1978: Be Your Own Best Friend (features 9 songs; the title track is the only chart hit from the album; the album's songs feature an overall soothing, mellow feel; the album's photo with a tanned Ray Stevens in white tuxedo and black shirt, seated at a white table, with the stark white background could have some thinking he's relaxing inside the padded cell of a sanitarium given his reputation for nutty, comedy songs but this happened to be his fifth non-comedy album in a row going back to the release of 1975's Misty album; the choice of colors could also be a reflection of the reflective nature of the inspirational title track in which Ray encourages people to believe in themselves rather than striving for acceptance from others; the album features another self-help ode in the form of "With a Smile"...featuring a very soothing delivery, almost a lullaby whisper, to convey the message in the song; In the same soothing vein is "You're Magic" and he transforms the previously recorded "You've Got the Music Inside" of 1973, featuring a more harder vocalization the first time around, into a much more softer presentation to compliment the overall feel of this particular album; the album has it's share of uptempo songs: "Comeback" and "Two Wrongs Don't Make a Right", in particular, and the glorious, grandiose opening track, "L'amour", is amazing; this album also features the ballad, "The Feeling's Not Right Again", which became the title of his next release).

1979: The Feeling's Not Right Again (this is largely a compilation album, not a traditional studio album, and it features 10 songs; it features one previously unreleased song and the success of that song happened to be the reason for this album's release in the first place; Ray's surprise hit in the early part of 1979, "I Need Your Help, Barry Manilow", inspired the concept of this compilation album; the single-only release featured cover art on it's picture sleeve parodying Barry Manilow cover art from 1974 and so, for the 1979 compilation album, a song Ray recorded the previous year, "The Feeling's Not Right Again", became the title track of this 1979 project; the song's coincidental similarity in title of an earlier song recorded by Manilow called "Tryin' to Get the Feelin' Again" pretty much meant that the cover art for Ray's 1979 album should parody the cover art of Manilow's 1975 album, Tryin' to Get The Feeling; the 1979 album became the final project released by Warner Brothers on Ray Stevens until 1995).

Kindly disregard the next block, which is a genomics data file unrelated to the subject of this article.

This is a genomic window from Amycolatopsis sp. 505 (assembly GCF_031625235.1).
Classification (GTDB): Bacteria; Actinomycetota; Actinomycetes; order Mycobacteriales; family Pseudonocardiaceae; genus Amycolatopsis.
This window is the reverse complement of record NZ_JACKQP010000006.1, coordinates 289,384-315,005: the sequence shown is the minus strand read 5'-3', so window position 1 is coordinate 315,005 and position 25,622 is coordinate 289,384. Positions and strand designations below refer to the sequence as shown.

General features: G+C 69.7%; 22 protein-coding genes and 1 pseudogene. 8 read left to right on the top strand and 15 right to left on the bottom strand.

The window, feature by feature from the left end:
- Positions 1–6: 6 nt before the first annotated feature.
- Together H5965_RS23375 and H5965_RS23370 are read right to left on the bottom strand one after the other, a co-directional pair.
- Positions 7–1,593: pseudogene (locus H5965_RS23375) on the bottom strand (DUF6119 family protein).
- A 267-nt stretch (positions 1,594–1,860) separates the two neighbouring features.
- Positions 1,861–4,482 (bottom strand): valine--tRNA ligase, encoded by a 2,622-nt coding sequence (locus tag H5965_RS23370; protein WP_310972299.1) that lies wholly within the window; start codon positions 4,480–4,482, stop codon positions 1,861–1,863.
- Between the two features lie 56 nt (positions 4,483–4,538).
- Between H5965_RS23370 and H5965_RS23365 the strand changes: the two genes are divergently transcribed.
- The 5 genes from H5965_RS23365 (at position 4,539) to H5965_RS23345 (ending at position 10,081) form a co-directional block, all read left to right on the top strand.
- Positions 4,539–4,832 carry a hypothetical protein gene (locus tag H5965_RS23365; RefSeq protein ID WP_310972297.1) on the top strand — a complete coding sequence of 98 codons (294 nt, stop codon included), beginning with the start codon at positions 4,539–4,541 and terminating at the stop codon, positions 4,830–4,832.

Here's that experimental collage I made reference to at the top of this blog entry...I spotlight the back of those 1995 CD's. I have no idea where in the world those photo's of Ray came from that were featured on the back of the CD's...the information credits the photographers but I've never thought to look them up on the internet to see if they have any of their photo's on-line...


  1. I tried twice to special order "There Is Something On Your Mind" and failed both times back when it was in release. "Be Your Own Best Friend" is by far the mellowest LP he ever produced. Isn't this the one where he sings "Ohm" like the meditation mantra?

    1. You may have missed it but the song you're referring to, "OM", is on the 1976 album 'Just For the Record'. I made mention of it being on there but the song's title is so short that people may not recall seeing it as they read.

      I came across my copy of 'There Is Something On Your Mind' on eBay back in the early 2000s and made my purchase by using the 'Buy It Now' option.